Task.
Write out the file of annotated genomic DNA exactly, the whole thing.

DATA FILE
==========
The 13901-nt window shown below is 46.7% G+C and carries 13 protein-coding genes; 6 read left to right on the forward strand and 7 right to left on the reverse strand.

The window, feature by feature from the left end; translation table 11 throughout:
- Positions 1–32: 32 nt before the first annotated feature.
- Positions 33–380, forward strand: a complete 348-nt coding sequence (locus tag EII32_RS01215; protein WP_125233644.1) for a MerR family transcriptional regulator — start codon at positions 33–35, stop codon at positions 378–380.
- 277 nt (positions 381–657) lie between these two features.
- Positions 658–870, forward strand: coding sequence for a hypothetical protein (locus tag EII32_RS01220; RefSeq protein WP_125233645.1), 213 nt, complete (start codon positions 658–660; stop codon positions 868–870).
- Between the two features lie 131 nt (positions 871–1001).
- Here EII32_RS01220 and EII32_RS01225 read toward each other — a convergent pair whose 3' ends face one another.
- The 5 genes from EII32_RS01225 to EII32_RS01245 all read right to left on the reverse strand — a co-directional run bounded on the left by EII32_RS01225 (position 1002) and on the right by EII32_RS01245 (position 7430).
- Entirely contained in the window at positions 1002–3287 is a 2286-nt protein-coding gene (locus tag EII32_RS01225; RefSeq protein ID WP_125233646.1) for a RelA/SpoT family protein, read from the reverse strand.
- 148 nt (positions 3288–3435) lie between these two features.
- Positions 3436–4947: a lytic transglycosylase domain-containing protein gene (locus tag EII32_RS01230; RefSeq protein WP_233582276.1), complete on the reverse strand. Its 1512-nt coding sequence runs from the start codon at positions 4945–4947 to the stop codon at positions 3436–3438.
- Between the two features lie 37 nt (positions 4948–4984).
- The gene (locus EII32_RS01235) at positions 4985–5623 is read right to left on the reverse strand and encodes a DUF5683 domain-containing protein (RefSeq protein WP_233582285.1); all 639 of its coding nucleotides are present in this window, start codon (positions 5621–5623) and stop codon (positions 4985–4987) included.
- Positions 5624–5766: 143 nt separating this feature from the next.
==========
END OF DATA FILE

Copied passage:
The 13901-nt window shown below is 46.7% G+C and carries 13 protein-coding genes; 6 read left to right on the forward strand and 7 right to left on the reverse strand.

The window, feature by feature from the left end; translation table 11 throughout:
- Positions 1–32: 32 nt before the first annotated feature.
- Positions 33–380, forward strand: a complete 348-nt coding sequence (locus tag EII32_RS01215; protein WP_125233644.1) for a MerR family transcriptional regulator — start codon at positions 33–35, stop codon at positions 378–380.
- 277 nt (positions 381–657) lie between these two features.
- Positions 658–870, forward strand: coding sequence for a hypothetical protein (locus tag EII32_RS01220; RefSeq protein WP_125233645.1), 213 nt, complete (start codon positions 658–660; stop codon positions 868–870).
- Between the two features lie 131 nt (positions 871–1001).
- Here EII32_RS01220 and EII32_RS01225 read toward each other — a convergent pair whose 3' ends face one another.
- The 5 genes from EII32_RS01225 to EII32_RS01245 all read right to left on the reverse strand — a co-directional run bounded on the left by EII32_RS01225 (position 1002) and on the right by EII32_RS01245 (position 7430).
- Entirely contained in the window at positions 1002–3287 is a 2286-nt protein-coding gene (locus tag EII32_RS01225; RefSeq protein ID WP_125233646.1) for a RelA/SpoT family protein, read from the reverse strand.
- 148 nt (positions 3288–3435) lie between these two features.
- Positions 3436–4947: a lytic transglycosylase domain-containing protein gene (locus tag EII32_RS01230; RefSeq protein WP_233582276.1), complete on the reverse strand. Its 1512-nt coding sequence runs from the start codon at positions 4945–4947 to the stop codon at positions 3436–3438.
- Between the two features lie 37 nt (positions 4948–4984).
- The gene (locus EII32_RS01235) at positions 4985–5623 is read right to left on the reverse strand and encodes a DUF5683 domain-containing protein (RefSeq protein WP_233582285.1); all 639 of its coding nucleotides are present in this window, start codon (positions 5621–5623) and stop codon (positions 4985–4987) included.
- Positions 5624–5766: 143 nt separating this feature from the next.